- Flexible prices and money-back guarantee
Eley has demonstrated his perspective in an extract from ‘What Produces Fascism: Pre-Industrial Traditions or a Crisis of Capitalism?’. His argument strongly suggests his rejection of the Sonderweg thesis by stating that “radical nationalism was a vision of the future, not the past”. This is visible in the post-war climate of 1918 where a counter-revolution against the new, liberal Weimar government had developed. There was great instability within all aspects of German life due to the imposition of the Treaty of Versailles that had been signed, ensuring that Germany would accept the harsh terms of the treaty. Consequently, this allowed extremist groups within the left and right to take advantage of this new crisis. Although there was a short period of constancy due to Stresemann’s domestic and foreign policies from 1923-1929, the Wall Street Crash of 1929 soon returned the disorder and divisions within society, causing the public to turn towards extreme groups once again. This substantially supports Eley’s argument as the outbreak of unemployment and uncertainty due to the Wall Street Crash made a leader such as Hitler desirable once again. This is because he was demonstrated to be a strong and unifying character who had nationalist interests at the heart of his cause, contrasting to the weak democratic government. The combination of humiliation and antagonism, whilst being left in unfamiliar circumstances, allowed the idea of radical nationalism to build within society. Therefore, this considerably supports Eley’s claim that it was a new concept as nationalism was shown to only thrive in times of crisis which, consequently led to a logical dictatorship.
In terms of context, Geoff Eley’s book was published in 1986, during the time of the Historikerstreit (historians’ debate) about the crimes of Nazi Germany and if there was a ‘special path’ of development. This is significant because the mood of the period Eley was writing in was openly confrontational and when historians began to look at the more disconcerting areas of German history. Therefore, Eley’s argument would have to be firmly true to what he believes, producing a credible argument. Additionally, Eley has taught and been educated in the West as he has been teaching at the University of Michigan since 1979 in the Department of History and Department of German studies since 1997 therefore, this shows that he is an expert in the field. However, this could be seen as a limitation of his argument because his Western ideas and values of what could be considered ‘normal’, may affect his judgement. Hence, he is an outsider looking into German history which could potentially limit the validity of his argument.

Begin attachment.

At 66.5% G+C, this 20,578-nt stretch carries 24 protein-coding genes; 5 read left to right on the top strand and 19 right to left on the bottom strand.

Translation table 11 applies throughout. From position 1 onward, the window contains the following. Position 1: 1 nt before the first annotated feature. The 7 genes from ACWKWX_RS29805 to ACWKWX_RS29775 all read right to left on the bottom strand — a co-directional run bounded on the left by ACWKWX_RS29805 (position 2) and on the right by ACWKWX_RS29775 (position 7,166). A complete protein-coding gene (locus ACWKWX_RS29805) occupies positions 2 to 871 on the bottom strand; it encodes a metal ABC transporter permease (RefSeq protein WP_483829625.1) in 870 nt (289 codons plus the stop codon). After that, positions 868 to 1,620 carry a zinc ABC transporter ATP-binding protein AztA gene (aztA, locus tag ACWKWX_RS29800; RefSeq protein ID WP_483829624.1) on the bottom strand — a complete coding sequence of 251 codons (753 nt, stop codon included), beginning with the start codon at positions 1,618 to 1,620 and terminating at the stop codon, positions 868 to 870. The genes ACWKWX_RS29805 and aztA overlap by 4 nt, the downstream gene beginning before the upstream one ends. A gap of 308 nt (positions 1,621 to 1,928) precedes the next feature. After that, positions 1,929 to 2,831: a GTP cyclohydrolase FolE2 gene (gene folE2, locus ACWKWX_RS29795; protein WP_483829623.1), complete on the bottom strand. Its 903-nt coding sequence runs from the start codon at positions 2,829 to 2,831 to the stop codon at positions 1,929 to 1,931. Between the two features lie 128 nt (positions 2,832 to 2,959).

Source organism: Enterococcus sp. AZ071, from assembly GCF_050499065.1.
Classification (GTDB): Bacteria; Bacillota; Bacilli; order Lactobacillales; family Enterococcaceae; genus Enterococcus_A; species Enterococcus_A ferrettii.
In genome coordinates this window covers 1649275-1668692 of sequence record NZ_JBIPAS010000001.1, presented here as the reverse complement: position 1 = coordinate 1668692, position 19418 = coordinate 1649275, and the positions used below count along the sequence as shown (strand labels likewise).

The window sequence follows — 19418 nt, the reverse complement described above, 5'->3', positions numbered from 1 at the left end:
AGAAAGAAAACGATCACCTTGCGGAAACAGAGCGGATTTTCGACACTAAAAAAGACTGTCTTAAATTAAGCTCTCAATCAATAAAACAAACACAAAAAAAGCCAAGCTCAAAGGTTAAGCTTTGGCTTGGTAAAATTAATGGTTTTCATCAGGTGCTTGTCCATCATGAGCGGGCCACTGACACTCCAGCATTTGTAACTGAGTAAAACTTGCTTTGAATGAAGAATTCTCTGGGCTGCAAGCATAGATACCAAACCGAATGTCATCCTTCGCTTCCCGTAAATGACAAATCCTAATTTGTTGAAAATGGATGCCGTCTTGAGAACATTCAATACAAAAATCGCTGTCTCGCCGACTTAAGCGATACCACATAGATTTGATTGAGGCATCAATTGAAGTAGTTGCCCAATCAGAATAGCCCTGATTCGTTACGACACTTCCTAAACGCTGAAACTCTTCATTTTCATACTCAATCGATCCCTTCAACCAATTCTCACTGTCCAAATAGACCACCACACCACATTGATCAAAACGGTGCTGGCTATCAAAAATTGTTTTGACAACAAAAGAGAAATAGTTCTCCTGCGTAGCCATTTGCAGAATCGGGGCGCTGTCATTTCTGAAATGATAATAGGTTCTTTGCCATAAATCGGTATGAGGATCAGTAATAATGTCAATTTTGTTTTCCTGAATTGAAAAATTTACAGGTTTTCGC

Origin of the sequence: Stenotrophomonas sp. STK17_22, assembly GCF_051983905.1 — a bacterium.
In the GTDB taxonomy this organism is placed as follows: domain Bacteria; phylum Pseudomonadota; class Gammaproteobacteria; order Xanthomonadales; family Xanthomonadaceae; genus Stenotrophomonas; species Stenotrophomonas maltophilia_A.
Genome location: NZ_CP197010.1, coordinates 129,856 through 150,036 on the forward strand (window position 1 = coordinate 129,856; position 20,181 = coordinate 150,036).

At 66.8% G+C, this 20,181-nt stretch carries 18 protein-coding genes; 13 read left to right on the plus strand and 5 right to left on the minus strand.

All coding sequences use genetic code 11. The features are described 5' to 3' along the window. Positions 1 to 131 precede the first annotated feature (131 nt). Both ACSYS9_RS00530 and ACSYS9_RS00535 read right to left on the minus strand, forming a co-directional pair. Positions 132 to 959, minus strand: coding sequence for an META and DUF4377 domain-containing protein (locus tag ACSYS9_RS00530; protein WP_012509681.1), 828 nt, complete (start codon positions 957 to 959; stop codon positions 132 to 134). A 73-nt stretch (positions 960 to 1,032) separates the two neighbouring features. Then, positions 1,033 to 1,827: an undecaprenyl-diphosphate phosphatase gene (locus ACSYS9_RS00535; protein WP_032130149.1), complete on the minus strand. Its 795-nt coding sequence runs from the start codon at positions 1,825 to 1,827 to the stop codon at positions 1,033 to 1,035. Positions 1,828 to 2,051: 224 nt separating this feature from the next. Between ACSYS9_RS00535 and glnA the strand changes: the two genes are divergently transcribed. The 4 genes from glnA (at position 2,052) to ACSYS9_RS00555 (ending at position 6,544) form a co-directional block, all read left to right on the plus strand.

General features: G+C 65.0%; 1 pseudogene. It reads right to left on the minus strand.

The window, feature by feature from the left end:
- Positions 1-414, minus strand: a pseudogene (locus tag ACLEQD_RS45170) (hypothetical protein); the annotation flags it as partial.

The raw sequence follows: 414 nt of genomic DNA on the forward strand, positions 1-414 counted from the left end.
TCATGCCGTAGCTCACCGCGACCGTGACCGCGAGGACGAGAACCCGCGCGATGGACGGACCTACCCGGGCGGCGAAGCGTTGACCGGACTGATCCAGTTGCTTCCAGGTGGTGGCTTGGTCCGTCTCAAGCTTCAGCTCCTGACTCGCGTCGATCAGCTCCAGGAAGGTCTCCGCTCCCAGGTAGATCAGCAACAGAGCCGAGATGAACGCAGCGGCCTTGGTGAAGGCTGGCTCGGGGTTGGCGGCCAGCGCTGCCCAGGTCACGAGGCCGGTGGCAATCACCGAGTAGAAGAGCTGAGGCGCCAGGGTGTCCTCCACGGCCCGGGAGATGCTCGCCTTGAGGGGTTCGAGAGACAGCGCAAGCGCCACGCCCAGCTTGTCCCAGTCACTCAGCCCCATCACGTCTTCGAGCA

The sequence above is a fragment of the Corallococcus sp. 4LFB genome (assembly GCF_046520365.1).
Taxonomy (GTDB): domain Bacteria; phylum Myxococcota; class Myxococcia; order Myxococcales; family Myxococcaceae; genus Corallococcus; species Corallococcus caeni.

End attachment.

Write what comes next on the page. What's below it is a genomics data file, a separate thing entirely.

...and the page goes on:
In summary, Eley’s interpretation of the Sonderweg thesis, to a large extent, convincing because he clearly demonstrates the short-term effects that caused a dictatorship to occur and why he rejects that there was a special path of development for Germany.
Kocka’s argument is partially shown to be more convincing because after 1918 there was a great amount of uncertainty, and because of this, people resulted back to the ideologies that they were familiar with and the pre-industrial mindsets that had survived. Subsequently, this led to a logical dictatorship in Germany. However, Eley’s argument is also credible because the unique circumstances that Germany was in drove radical nationalism to spread across Germany in the great way that it did.
The main difference between the two interpretations is that Kocka believes that pre-industrial traditions were the most important factor that led Germany down a pathway to a logical dictatorship, in contrast to Eley who believes that national socialism only developed in Germany after the First World War and therefore, there was no special path of development. This is might be due to their different backgrounds and settings that they have studied. On one hand, Kocka has had a more insider’s perspective as he has taught in Germany and been surrounded by other German historians; on the other hand, Eley has been analyzing German history from outside of Germany.